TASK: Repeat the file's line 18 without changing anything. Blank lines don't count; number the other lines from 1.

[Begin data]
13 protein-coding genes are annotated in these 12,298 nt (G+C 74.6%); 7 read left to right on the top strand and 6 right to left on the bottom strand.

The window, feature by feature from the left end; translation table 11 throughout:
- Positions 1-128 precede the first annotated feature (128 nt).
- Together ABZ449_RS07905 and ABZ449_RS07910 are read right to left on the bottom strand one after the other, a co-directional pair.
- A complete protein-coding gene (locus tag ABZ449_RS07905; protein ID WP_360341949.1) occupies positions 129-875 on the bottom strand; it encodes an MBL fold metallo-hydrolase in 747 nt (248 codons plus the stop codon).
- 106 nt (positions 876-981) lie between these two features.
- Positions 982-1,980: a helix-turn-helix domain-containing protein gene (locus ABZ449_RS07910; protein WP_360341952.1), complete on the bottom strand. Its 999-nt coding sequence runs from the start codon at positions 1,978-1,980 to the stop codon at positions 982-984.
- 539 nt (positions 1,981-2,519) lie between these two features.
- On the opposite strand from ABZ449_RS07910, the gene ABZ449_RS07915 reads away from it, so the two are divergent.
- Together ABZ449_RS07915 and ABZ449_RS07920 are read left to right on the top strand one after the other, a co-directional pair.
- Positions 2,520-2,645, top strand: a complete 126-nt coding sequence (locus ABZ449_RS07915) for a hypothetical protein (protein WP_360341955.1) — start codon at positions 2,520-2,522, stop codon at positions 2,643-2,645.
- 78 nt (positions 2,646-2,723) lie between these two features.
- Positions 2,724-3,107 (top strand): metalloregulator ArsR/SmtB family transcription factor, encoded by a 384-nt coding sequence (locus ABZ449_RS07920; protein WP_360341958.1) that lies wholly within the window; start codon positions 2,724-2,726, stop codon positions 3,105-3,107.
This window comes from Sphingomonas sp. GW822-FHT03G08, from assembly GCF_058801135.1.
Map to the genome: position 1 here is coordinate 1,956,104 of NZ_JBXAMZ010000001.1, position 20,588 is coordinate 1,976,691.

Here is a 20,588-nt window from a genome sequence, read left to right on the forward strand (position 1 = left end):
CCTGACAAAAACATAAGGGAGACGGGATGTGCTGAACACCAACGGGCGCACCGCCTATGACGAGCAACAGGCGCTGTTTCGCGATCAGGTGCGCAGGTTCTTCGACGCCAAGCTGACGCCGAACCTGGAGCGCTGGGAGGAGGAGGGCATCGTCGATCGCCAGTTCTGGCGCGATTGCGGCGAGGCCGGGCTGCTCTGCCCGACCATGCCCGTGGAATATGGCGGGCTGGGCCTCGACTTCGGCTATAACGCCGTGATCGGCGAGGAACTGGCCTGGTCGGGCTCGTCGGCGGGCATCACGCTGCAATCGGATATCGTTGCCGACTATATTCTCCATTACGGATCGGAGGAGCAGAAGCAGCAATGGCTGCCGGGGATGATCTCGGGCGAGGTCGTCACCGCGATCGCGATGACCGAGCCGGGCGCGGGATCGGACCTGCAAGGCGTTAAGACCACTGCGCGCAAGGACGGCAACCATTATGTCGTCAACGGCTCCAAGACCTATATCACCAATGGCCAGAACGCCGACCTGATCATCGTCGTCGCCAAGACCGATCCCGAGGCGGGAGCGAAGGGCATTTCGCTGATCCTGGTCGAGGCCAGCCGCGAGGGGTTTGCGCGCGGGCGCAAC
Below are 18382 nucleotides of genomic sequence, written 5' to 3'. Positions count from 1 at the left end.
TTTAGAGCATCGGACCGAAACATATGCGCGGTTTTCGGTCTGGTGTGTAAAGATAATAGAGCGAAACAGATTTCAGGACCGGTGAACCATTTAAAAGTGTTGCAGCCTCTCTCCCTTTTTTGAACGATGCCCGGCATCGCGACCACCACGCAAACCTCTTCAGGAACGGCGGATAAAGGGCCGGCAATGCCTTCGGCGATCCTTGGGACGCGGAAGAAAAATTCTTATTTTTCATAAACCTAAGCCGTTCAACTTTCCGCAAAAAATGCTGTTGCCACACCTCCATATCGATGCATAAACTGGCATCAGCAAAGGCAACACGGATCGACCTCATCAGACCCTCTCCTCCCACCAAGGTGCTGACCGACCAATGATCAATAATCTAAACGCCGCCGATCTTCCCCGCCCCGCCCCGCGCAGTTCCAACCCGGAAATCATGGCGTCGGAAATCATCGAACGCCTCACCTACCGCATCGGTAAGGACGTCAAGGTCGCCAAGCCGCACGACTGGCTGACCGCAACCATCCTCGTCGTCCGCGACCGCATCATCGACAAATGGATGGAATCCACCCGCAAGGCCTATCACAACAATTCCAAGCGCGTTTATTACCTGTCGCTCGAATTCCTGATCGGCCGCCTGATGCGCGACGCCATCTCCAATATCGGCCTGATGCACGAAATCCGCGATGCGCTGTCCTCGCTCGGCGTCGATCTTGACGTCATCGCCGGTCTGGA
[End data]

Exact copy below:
Below are 18382 nucleotides of genomic sequence, written 5' to 3'. Positions count from 1 at the left end.